How to Implement PLG for Complex Products? [Tips and Examples]

How to Implement PLG for Complex Products? [Tips and Examples] cover

What makes PLG for complex products challenging? And how can you overcome them?

These are the main questions we tackle in this article. We also look at examples of companies that have managed to ace product-led growth for complex software solutions.

Let’s get right to it!


What is the product-led growth strategy?

Product-led growth (PLG) is a go-to-market strategy that leverages the product as the main driver of customer acquisition, retention, and account expansion.

The strategy is based on the assumption that good products that satisfy genuine user needs speak for themselves.

In short, the approach allows users to explore the product for free, via a free trial or freemium model, to discover its value. Once this happens, they adopt the product as a go-to solution to their problems and eventually convert into paying customers.

As their satisfaction grows, they turn into product champions and promote the product via referral programs or word-of-mouth marketing.

What is the difference between product-led growth and sales-led growth?

The fact that users play an important role in product promotion is one thing that distinguishes PLG from sales-led growth. That’s because the latter approach relies heavily on marketing to acquire customers.

What are the other differences?

In PLG, the role of sales teams is reduced as well because a lot of the conversions happen via self-service channels. The majority of users sign up for the product online and upgrade to higher plans by credit card without any contact with a sales rep whatsoever.

That’s also how they access support. Instead of forcing users to contact customer support or customer success teams, product-led businesses offer users on-demand support through knowledge bases, resource centers, and in-app guidance.

Such reduced reliance on sales and support staff results in lower customer acquisition costs, which is one of the main advantages of PLG.

Sounds perfect, right? Well, the product-led strategy doesn’t work for all products and so many companies have to use a hybrid approach made up of both PLG and sales tactics, sometimes called product-led sales.

PLG vs sales-led growth
PLG vs sales-led growth.

Challenges of the product-led model for complex products

Complex products are one case where a pure PLG doesn’t cut it.

Let me explain:

Very technical solutions normally come with a steep learning curve. This means that it’s very difficult to experience their value through freemium or free trials. Similarly, a full self-service support strategy might not work.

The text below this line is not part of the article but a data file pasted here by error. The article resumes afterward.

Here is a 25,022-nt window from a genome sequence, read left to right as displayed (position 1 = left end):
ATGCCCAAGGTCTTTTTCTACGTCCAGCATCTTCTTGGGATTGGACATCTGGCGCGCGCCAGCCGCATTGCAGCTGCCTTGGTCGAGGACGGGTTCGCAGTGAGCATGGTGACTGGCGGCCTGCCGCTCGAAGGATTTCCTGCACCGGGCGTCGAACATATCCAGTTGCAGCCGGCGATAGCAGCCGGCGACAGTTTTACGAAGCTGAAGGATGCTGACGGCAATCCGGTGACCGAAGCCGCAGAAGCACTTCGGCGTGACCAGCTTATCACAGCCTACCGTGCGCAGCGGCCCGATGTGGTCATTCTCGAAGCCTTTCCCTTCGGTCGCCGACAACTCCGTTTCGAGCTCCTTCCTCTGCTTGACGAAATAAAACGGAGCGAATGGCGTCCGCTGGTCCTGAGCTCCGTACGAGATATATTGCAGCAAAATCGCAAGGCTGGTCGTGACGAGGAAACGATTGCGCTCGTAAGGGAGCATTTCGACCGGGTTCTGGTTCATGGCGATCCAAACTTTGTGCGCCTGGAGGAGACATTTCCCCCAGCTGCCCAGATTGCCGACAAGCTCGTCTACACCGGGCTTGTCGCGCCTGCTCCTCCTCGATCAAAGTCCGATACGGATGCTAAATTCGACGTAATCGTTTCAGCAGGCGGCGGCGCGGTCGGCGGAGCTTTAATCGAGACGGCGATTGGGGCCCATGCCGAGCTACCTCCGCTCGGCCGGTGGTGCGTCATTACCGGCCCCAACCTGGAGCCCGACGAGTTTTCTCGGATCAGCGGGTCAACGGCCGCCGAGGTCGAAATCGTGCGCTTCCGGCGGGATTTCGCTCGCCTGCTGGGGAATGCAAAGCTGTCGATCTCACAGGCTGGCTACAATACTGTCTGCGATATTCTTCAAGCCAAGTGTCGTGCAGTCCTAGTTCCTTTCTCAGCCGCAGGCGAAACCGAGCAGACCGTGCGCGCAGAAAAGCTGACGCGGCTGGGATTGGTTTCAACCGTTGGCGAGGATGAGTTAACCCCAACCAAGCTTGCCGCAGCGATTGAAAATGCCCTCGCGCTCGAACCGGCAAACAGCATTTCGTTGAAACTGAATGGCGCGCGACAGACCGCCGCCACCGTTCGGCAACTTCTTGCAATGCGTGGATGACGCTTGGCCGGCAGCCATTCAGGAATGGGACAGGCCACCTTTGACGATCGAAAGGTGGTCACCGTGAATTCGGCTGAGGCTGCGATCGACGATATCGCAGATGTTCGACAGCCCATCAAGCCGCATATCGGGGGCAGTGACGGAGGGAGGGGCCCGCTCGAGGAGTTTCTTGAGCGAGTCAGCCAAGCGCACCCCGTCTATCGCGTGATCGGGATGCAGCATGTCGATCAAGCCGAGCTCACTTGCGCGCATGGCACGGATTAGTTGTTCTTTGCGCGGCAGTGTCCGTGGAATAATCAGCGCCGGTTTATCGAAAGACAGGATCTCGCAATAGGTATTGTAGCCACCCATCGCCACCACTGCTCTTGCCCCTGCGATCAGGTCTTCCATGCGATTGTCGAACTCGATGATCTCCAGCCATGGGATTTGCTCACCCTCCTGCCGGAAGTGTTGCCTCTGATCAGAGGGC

In other words, the product-qualified leads don’t get that well-qualified.

What’s the result?

Aspiring PLG companies have to resort to sales tactics like product demos and presentations to acquire customers.

Product-led Growth is tricky with complex products because resorting to a human selling it is usually easier. – Leah Tharin

To view how PLG for complex products is challenging, check out the webinar below from PLG specialist Leah Tharin.

Leah Tharin: PLG for Complex Products.

How to integrate the product-led approach in complex products?

The fact that it’s difficult for potential customers to experience the value of a complex product via self-service channels doesn’t mean that your company won’t benefit from PLG strategies.

Here are a few ways you can use them to improve customer experience and boost product growth.

Create a personalized onboarding for new users to shorten TTV

Personalized onboarding allows users to experience the product value in less time.

Instead of introducing all the available features, it focuses only on the key functionality that is relevant to their use cases. In this way, users need less time to start using the product without getting overwhelmed with unimportant information.

Start onboarding with a welcome survey and use the responses to tailor the onboarding journey for different user personas.

Onboarding builder
Userpilot onboarding flow builder.

Trigger contextual messages to help existing customers discover features

Once users get confident using the basic functionality, it may be time to start introducing the more complex features. This will allow them to complete their tasks more efficiently and keep them engaged.

Contextual onboarding messages are an excellent tool for the job!